How To Draw Prospects Through Podcasting
These days it’s almost not a question of if you should try drawing prospects through podcasting. More often, you should be asking “How soon?” And maybe “Audio, video, or both?”
Granted, not everyone’s cut out for podcasting. Nevertheless, a successful one can give your practice an incredible marketing boost. At least 50% of all households in the US, alone listen to podcasts.
As with most things, the more you put into a podcast, the more you’ll get out of it. Conversely, if you use freeware—and then decide you don’t like it, you haven’t lost anything (except the research time).
The Surgeon General’s Warning
In other words, we’d rather give you the bad news first and get it over with: Podcasting isn’t a perfect match for every skill set. Hopefully, this doesn’t scare you off, but we’d rather be upfront.
Before we look at the fun stuff, we’re going to look at the possible (even if unlikely) pitfalls. There’s no severe-injury-or-death-may-occur-s. Nevertheless, what follows are reasons why podcasting might not be for you.
1. You Want Everything Now-Now-Now
Instant success happens, but it’s extremely rare. Big industry names like Michael Kitces and Taylor Schulte worked to get where they are. There are no shortcuts to winning prospects through podcasting.
If you’re likely to dip a toe in the water—and then immediately sulk because you haven’t landed a marlin, don’t waste the time. Success shouldn’t take forever to reach if you’re meant to find it. Nevertheless, you have to be willing to stick it out.
There’s a lot more chess than Call of Duty to podcasting: Analyze the board and then plan ahead as far as you can. Avoid rushing to action.
Okay, there is one exception to this rule: If there’s a timely, important topic to cover, hurry for that. Otherwise, play the long, game. Focus on value, authority, and stability.
Success is worth it. In 2021, 55% of the US population had listened to at least one podcast. That’s 155 million people. When they find a favorite, 93% listen to most—if not all—of each episode.
2. You Have Commitment Issues
The ROI on a successful podcast can be phenomenal. At the same time, it’s not something to do when-you-feel-like-it: You have to be willing to grind weekly, rain or shine. Otherwise, your chances of success are low.
If you have to make a choice, hold off a bit. Don’t start with a skimpy content calendar. Last-minute topics do happen, but they’re rare.
You won’t need 12 months of content 100% scripted. At the same time, trying to do stretch 4-6 month’s content over a whole year of episodes wears thin fast.
Plan a minimum of one podcast per week. Monday, Wednesday, and Friday releases can be ideal. If you’re just beginning, though, a weekly release can at least give you a taste of the process. Actually drawing prospects through podcasting takes time.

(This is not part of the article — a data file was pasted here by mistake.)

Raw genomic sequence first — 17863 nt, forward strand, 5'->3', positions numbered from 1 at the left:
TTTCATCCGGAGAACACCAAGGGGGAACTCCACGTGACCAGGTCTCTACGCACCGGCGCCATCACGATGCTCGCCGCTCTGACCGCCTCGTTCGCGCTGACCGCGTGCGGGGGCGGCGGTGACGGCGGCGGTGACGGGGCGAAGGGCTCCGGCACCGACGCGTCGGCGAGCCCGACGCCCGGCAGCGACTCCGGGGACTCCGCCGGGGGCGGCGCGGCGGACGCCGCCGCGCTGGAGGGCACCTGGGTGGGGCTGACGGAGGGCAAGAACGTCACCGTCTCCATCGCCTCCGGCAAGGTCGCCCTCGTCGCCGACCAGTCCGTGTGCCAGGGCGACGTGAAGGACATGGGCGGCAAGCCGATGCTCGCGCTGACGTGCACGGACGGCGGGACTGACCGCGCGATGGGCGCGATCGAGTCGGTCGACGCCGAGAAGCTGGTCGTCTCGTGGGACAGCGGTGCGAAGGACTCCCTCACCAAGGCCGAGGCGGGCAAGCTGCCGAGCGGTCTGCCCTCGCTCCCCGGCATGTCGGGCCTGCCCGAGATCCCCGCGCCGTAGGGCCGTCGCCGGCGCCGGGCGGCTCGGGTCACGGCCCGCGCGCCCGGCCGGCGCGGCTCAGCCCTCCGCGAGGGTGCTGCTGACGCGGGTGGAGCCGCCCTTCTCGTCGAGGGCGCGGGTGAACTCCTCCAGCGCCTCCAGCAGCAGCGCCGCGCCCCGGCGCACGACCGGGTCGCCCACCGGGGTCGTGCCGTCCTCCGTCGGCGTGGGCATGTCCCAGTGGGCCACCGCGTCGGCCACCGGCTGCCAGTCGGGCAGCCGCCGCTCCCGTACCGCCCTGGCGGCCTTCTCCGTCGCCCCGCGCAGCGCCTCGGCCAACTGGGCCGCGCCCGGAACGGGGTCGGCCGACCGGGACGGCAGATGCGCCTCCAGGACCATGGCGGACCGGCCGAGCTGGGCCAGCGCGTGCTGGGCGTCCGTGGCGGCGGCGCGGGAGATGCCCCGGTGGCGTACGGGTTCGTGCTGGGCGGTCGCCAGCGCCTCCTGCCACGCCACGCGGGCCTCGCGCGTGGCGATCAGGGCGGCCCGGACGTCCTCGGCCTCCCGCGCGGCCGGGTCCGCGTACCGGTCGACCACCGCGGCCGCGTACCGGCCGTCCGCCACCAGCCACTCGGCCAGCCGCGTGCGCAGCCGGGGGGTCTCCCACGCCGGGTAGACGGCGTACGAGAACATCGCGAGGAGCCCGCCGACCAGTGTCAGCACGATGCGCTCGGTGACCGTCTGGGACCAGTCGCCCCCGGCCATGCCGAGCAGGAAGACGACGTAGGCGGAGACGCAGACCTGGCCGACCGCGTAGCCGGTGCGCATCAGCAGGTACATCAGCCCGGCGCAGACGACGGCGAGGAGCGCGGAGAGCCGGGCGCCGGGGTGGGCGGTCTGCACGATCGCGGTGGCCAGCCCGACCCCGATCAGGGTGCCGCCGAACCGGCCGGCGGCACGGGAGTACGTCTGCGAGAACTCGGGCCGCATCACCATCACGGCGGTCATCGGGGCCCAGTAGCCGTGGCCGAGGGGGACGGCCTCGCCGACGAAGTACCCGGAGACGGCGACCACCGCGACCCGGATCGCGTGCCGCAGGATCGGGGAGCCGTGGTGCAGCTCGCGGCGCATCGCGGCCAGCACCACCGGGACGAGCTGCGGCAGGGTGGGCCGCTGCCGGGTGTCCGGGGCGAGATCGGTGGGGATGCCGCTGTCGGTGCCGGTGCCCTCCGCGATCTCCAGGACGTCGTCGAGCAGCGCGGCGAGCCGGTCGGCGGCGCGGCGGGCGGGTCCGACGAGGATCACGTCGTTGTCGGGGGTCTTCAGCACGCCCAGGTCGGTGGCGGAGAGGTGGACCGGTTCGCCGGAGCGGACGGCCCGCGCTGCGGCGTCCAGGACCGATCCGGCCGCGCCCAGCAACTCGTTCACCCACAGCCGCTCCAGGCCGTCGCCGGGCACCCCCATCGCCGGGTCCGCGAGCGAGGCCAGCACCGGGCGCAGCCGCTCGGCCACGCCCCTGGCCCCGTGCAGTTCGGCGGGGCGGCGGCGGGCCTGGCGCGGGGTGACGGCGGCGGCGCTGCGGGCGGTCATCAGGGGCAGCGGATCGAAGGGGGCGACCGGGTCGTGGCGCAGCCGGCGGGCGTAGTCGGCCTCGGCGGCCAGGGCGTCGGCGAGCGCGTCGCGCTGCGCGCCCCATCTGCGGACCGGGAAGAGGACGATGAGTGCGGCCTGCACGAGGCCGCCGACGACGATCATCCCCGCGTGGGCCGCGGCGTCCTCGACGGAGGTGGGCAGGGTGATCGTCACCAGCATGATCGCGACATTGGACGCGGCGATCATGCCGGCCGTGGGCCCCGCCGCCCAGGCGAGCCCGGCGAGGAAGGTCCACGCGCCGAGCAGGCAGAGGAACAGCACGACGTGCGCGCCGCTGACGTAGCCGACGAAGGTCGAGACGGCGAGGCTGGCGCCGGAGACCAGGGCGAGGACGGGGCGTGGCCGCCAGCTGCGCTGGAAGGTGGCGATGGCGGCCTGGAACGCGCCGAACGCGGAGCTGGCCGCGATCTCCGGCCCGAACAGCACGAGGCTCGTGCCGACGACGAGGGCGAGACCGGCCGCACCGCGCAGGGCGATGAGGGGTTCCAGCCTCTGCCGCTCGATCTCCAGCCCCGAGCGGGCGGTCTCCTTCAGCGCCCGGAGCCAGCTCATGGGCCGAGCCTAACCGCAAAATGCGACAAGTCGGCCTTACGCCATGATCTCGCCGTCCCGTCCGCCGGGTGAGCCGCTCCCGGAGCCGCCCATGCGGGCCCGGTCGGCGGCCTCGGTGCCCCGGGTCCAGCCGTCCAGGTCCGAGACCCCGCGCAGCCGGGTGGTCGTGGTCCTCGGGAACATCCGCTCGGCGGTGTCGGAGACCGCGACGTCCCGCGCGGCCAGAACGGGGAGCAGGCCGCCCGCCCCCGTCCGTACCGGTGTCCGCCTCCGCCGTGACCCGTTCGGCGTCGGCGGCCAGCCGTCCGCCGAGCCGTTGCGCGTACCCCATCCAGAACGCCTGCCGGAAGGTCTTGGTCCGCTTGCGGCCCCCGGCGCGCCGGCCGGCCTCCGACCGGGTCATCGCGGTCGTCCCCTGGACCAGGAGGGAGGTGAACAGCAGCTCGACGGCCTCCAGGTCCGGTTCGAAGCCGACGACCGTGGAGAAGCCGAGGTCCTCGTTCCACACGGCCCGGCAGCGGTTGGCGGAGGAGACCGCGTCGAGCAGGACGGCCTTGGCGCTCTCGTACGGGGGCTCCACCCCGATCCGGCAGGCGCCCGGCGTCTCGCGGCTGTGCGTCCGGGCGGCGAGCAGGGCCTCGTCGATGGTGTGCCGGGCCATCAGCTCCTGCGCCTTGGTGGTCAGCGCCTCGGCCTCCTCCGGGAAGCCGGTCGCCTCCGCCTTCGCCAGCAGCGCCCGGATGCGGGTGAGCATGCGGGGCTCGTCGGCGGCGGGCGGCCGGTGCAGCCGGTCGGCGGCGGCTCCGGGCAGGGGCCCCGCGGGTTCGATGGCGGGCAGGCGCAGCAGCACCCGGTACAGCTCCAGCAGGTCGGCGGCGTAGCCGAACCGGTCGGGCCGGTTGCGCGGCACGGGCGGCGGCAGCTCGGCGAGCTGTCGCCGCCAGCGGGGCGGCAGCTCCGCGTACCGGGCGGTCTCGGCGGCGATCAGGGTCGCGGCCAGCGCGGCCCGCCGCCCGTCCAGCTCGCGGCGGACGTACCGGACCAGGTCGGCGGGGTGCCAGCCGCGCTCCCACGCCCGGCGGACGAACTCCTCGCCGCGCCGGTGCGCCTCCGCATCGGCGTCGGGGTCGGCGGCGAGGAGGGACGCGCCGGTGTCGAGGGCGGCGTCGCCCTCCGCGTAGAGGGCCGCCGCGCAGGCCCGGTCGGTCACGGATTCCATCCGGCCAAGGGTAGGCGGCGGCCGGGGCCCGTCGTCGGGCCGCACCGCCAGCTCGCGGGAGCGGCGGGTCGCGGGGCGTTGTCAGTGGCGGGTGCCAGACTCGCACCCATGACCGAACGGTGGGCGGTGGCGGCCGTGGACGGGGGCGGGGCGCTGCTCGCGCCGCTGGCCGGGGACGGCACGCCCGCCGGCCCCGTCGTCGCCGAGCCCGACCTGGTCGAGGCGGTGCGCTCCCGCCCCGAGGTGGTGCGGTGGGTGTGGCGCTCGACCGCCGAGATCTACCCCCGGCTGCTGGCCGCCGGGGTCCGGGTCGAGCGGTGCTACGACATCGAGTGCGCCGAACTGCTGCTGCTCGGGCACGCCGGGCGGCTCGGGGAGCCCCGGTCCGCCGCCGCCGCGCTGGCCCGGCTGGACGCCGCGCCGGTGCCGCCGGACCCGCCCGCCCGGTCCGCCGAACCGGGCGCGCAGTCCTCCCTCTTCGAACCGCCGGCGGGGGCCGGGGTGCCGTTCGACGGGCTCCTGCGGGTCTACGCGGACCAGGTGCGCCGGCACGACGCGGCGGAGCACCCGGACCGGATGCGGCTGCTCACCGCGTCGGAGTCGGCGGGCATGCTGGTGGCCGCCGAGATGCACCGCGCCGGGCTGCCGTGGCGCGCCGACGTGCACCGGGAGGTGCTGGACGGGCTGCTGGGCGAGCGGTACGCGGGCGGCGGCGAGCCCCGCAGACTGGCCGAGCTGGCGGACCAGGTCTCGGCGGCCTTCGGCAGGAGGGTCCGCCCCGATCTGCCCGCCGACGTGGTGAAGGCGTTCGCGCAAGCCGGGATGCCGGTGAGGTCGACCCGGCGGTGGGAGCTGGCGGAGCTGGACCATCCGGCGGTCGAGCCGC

In fact, you’re much better off starting a weekly if that’s the schedule you’re certain you can stick to. Having the best material and sound means squat if you let subscribers down.
3. You’re A Cheapskate.
We get it: As a financial planner, you’re acutely aware of the benefits of saving money. We like it, too.
However, there’s a difference between avoiding high interest rates and wearing shopping bags for jogging shorts. Similarly, with podcasting, going cheap can make you look foolish.
At the same time, this is more of a long-term consideration, so don’t sweat it while you’re new. Initially, you can cover all your bases for free.
If you have a cell phone and computer in working order, you’re in the ballpark. Most modern cells can record audio decently, if not (in some cases) well.
There’s no shame in recording every episode in your car, but professional equipment really does make a difference. We’re not knocking no-budget approaches (because we’ve been there). Nevertheless, audio recorded on a high-end phone is still no match for a decent studio microphone’s output.
Plan A Podcast With Real Pull
Success in podcasting isn’t a sure thing. Conversely, your chances of success are probably higher than a gold prospector in the 1800’s.
Aim high, but consistently provide value. That’s better for the long run than reaching shallower, often short-lived popularity.
Prepare Topics For Prospects Through Podcasting
Have you researched your niche lately? Or has it been a year or more since you looked at the demographic?